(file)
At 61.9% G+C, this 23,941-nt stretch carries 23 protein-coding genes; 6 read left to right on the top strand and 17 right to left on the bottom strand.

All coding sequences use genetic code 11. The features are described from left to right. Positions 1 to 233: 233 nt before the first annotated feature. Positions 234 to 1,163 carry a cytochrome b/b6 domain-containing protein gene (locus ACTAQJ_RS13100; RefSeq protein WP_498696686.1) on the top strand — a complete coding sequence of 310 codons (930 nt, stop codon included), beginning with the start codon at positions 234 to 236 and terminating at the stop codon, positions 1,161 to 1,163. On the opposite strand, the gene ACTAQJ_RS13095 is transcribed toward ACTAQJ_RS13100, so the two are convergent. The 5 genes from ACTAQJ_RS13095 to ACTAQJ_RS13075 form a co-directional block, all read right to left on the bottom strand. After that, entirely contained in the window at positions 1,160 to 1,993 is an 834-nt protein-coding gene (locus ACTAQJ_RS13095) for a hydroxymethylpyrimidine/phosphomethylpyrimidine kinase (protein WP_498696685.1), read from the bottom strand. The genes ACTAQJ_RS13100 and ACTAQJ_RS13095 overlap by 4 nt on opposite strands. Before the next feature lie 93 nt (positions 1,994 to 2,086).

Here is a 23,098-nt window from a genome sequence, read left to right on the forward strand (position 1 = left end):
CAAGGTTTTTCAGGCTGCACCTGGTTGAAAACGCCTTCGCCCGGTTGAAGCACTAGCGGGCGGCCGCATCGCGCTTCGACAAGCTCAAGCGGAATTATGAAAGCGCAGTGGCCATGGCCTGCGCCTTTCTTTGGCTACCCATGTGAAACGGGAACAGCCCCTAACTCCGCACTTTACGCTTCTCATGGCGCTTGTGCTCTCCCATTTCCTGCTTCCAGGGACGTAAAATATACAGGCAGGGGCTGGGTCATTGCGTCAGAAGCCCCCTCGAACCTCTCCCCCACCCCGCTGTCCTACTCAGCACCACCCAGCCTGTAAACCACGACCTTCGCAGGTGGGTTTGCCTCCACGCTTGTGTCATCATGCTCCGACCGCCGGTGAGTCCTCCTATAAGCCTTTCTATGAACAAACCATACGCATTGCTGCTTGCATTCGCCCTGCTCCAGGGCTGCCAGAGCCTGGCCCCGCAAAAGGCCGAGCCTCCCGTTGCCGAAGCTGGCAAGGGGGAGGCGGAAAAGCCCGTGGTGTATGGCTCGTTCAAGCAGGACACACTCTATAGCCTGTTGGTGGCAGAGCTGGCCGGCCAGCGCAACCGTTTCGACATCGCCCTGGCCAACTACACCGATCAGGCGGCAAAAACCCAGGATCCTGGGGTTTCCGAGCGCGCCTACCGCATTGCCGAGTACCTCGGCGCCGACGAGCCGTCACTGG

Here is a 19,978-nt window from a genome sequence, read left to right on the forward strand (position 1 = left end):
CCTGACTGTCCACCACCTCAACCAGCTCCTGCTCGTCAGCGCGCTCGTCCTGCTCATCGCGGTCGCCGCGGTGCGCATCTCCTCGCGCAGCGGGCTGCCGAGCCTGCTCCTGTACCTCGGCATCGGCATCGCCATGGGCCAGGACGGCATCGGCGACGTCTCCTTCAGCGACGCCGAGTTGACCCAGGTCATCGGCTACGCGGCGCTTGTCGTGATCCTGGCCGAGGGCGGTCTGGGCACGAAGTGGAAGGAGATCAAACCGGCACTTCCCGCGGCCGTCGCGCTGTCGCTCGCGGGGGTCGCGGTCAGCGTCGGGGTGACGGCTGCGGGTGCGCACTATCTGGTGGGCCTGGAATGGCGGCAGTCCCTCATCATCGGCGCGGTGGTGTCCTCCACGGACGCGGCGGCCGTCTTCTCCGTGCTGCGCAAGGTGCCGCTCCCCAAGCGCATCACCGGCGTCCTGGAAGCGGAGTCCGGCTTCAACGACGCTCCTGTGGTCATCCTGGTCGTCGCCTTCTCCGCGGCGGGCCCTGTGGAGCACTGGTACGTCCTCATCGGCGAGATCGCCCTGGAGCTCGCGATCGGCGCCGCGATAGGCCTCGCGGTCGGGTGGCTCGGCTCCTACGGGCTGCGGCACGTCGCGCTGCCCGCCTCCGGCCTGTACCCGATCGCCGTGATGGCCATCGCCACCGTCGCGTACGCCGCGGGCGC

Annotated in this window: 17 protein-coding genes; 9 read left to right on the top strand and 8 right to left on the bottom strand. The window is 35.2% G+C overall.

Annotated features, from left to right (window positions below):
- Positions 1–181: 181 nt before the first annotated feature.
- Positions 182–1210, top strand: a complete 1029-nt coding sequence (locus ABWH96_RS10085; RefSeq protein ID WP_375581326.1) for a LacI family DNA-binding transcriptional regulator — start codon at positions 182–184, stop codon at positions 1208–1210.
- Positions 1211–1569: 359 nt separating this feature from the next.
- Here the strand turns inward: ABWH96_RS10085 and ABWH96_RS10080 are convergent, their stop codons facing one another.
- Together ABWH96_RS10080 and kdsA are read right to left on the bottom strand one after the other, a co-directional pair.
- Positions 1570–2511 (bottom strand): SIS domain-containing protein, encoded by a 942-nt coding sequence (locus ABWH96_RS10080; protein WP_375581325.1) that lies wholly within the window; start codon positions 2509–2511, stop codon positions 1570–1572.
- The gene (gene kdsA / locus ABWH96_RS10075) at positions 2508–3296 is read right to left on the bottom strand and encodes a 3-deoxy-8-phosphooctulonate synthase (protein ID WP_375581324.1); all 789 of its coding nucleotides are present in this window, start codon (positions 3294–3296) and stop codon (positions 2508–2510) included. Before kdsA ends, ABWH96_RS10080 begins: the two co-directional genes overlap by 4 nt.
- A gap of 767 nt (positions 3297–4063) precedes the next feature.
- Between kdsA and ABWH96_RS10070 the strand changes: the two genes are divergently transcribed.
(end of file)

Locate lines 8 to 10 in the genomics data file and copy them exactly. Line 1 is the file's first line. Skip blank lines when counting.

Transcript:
Annotated features, from left to right (window positions below):
- Positions 1–181: 181 nt before the first annotated feature.
- Positions 182–1210, top strand: a complete 1029-nt coding sequence (locus ABWH96_RS10085; RefSeq protein ID WP_375581326.1) for a LacI family DNA-binding transcriptional regulator — start codon at positions 182–184, stop codon at positions 1208–1210.